Heller McAlpin

Heller McAlpin is a New York-based critic who reviews books regularly for NPR.org, The Los Angeles Times, The Washington Post, The Christian Science Monitor, The San Francisco Chronicle and other publications.

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Book Reviews
5:03 am
Mon May 4, 2015

'I Take You' Is Madcap Marital Mayhem

Are some people "constitutionally unsuited" to marriage? That's the question the free-spirited narrator of Eliza Kennedy's saucy first novel, I Take You, keeps asking herself between drinks, seductions, and a mess of complications during the frenetic week leading up to her Key West wedding.

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Book Reviews
5:03 am
Tue April 28, 2015

What Luck! 'Early Warning' Continues Smiley's Farm Family Saga

Originally published on Tue April 28, 2015 1:43 pm

It's a good thing we only had to wait six months for Early Warning, the second volume of Jane Smiley's ambitious Last Hundred Years trilogy. Why? Because we were eager to follow up on the members of the Iowa farm family she introduced in Some Luck — while we still remembered all of them.

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Book Reviews
5:05 am
Wed April 8, 2015

Memoir, Perfectly Punctuated In 'Between You & Me'

iStockphoto.com

Originally published on Wed April 8, 2015 9:22 am

Mary Norris has spent the past 20 years working as "a page OK'er" at The New Yorker, a position she says is unique to the magazine. Essentially, she's a highly specialized proofreader and copy editor on the publication's elaborate author-to-print assembly line. Alternate job descriptions include "prose goddess" and "comma queen."

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Book Reviews
5:03 am
Wed March 11, 2015

'B & Me' Is Intelligent, Immoderate, And A Bit Belabored

Emily Jan NPR

Originally published on Wed March 11, 2015 3:18 pm

J.C. Hallman's audacious B & Me: A True Story of Literary Arousal, is a textbook example of "creative criticism" — a highly personal form of literary response that involves "writers depicting their minds, their consciousnesses, as they think about literature." Hallman, who has championed creative criticism in two anthologies, has written a wildly intelligent, deeply personal, immoderate — and somewhat belabored — exploration of Nicholson Baker's entire oeuvre, reading in general, and the state of modern literature.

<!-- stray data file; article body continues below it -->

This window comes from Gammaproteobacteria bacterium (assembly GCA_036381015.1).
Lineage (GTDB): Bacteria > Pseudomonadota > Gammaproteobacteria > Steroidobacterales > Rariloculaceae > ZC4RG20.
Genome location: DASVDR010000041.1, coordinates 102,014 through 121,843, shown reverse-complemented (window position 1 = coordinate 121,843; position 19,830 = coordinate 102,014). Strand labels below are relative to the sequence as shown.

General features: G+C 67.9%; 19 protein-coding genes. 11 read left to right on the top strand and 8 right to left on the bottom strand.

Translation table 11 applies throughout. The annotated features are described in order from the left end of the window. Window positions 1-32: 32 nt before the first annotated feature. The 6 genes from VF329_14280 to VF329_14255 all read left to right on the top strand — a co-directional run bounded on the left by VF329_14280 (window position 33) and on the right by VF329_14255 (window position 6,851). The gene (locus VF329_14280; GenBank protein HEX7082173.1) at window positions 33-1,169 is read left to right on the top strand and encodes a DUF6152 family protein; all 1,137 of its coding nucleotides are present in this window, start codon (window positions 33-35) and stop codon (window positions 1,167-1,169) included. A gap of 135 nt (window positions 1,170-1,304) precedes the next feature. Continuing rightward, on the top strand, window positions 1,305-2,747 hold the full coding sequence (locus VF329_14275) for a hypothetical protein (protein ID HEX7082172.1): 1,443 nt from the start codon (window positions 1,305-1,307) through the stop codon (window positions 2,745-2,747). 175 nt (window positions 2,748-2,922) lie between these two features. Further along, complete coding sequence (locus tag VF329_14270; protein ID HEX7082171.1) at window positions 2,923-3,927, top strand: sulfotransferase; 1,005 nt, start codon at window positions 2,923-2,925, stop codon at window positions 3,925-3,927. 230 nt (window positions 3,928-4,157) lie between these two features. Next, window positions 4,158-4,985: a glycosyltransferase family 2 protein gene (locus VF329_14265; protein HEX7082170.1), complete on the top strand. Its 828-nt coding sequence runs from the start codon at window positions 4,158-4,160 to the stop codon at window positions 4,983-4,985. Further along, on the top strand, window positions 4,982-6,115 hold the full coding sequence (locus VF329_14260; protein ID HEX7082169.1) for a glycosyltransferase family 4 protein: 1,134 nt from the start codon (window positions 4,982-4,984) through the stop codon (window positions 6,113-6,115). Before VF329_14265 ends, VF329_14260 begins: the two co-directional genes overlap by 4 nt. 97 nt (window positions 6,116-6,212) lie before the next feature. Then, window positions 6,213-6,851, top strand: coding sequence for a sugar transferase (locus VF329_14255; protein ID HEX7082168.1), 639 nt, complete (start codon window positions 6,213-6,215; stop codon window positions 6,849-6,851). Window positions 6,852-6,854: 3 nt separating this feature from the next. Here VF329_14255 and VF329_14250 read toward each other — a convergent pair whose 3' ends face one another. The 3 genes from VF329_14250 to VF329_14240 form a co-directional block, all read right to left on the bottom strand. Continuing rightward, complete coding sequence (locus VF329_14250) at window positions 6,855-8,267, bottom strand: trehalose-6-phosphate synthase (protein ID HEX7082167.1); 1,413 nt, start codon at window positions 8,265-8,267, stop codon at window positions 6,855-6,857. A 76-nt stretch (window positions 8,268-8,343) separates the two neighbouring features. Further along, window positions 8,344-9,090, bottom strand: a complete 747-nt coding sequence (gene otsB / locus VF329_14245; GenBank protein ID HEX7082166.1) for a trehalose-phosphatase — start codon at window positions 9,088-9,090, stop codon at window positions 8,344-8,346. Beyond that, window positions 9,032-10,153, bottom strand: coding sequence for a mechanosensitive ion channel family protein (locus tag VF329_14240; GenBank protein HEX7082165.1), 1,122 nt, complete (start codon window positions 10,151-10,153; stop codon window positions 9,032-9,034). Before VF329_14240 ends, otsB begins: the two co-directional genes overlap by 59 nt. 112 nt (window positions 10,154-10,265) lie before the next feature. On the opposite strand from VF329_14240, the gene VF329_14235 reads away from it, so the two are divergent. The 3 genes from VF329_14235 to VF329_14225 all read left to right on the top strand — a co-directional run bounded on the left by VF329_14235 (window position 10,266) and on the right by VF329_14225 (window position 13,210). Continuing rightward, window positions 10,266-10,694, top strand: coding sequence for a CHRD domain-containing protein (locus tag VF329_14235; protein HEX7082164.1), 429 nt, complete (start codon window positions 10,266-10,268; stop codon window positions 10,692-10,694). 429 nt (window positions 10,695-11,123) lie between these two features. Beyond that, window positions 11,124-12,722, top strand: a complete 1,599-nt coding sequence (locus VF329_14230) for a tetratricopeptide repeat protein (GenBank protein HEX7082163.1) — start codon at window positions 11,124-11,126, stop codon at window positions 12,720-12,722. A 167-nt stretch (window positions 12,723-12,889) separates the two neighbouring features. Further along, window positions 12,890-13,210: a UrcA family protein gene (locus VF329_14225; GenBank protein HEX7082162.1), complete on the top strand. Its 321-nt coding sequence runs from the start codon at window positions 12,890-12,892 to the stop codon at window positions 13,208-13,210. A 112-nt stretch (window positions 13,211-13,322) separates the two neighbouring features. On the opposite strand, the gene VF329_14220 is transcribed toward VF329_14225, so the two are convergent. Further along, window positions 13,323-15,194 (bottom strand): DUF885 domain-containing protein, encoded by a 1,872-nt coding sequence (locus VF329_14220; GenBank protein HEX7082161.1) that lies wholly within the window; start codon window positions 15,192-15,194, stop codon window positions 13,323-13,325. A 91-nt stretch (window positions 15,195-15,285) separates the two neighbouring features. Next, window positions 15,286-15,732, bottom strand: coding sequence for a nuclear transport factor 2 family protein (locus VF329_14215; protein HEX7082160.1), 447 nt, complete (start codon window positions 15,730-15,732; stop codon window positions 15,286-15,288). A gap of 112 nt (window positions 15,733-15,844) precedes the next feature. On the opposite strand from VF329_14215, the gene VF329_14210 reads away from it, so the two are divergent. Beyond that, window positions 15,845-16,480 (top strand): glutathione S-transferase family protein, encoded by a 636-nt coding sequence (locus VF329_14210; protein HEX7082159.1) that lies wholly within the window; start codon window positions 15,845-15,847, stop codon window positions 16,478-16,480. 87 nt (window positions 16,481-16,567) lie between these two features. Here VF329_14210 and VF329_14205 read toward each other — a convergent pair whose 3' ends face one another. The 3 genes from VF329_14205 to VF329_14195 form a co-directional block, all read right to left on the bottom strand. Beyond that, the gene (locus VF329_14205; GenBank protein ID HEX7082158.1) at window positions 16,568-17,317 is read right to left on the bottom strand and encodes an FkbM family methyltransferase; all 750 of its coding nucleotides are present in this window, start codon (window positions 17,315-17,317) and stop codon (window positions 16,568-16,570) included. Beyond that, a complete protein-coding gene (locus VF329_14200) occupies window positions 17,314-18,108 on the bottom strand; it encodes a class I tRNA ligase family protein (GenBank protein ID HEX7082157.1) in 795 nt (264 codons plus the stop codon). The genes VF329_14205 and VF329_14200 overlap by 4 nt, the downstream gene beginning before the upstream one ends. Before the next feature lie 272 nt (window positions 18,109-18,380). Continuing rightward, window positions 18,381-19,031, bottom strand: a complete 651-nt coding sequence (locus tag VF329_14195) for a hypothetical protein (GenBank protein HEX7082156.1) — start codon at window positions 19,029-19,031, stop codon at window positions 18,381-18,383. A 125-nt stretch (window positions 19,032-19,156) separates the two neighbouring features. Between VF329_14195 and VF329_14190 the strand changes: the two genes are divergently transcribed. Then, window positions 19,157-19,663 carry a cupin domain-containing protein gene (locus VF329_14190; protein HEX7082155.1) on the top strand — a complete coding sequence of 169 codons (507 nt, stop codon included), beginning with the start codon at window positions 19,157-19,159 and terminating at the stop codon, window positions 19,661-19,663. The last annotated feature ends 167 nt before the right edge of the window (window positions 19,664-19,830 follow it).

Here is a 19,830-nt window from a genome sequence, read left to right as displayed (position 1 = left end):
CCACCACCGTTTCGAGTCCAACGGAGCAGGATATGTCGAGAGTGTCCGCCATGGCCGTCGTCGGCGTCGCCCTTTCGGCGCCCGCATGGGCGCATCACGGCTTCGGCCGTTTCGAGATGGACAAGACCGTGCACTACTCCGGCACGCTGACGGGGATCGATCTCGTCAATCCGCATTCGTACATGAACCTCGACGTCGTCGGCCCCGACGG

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Book Reviews
5:03 am
Tue March 3, 2015

A Life Examined — And Examined And Examined In 'Ongoingness'

Originally published on Tue March 3, 2015 6:09 pm

Ever since Michel de Montaigne hit on the winning mix of frankly personal and broader philosophical reflections in his 16th century Essays, the personal essay has attracted those for whom the unexamined life is — well, unthinkable. In recent years, we've seen a spate of auto-pathologies — minutely observed meditations on the tolls of often strange ailments. A newer trend is the meta-diary — short autobiographical entries that frequently explore the writer's relationship with time, memory and identity.

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Book Reviews
5:03 am
Tue February 10, 2015

Cozy 'Blue Thread' Is Unabashedly Domestic

Originally published on Tue February 10, 2015 7:35 am

You don't read Anne Tyler to have your worldview expanded, or to be kept awake at night anxiously turning pages. You read, instead, for the cozy mildness, the comfort of sinking into each new warmhearted, gently wry book.

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Book Reviews
5:03 am
Tue February 3, 2015

'Funny Girl' Is A Book Made For Binge-Watching

Originally published on Tue February 3, 2015 7:59 am

Leave it to Nick Hornby to produce a smart comic novel that pits light entertainment against serious art and comes through as winning proof of the possibility of combining the two.

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Book Reviews
5:03 am
Tue January 27, 2015

'Mr. Mac' Paints Flowers In A Darkening World

Originally published on Tue January 27, 2015 11:53 am

Reading Esther Freud's eighth novel — about an English boy's unlikely but life-expanding friendship with Scottish architect and artist Charles Rennie Mackintosh — is a bit like watching a watercolor painting take shape. Mr. Mac and Me begins with delicate dabs of color, as 13-year-old Thomas Maggs, the only surviving son of an abusive alcoholic pub proprietor and his long-suffering wife, paints a plaintive picture of life at the aptly named Blue Anchor, in the Sussex village of Walberswick.

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Book Reviews
5:03 am
Tue January 13, 2015

There's Nothing Sketchy About This 'Outline'

Rachel Cusk is better known in England than in America; her sharply satirical books about the tolls of family life play better across the Atlantic than here in our often puritanical culture, with its bias towards domesticity. In her controversially bitter memoirs, including A Life's Work and Aftermath, and in piercing — but always beautifully written — novels like The Lucky Ones, Cusk has examined the difficulties of self-definition in the context of marriage, motherhood and family.

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Book Reviews
4:28 am
Sat December 6, 2014

Playful And Serious? 'How To Be' Is Both

cover crop
Pantheon

Originally published on Sat December 6, 2014 4:45 am

Can a book be both linguistically playful and dead serious? Structurally innovative and reader-friendly? Mournful and joyful? Brainy and moving? Ali Smith's How To Be Both, which recently won the prestigious, all-Brit two-year-old Goldsmiths prize for being a truly novel novel, is all of the above — and then some.

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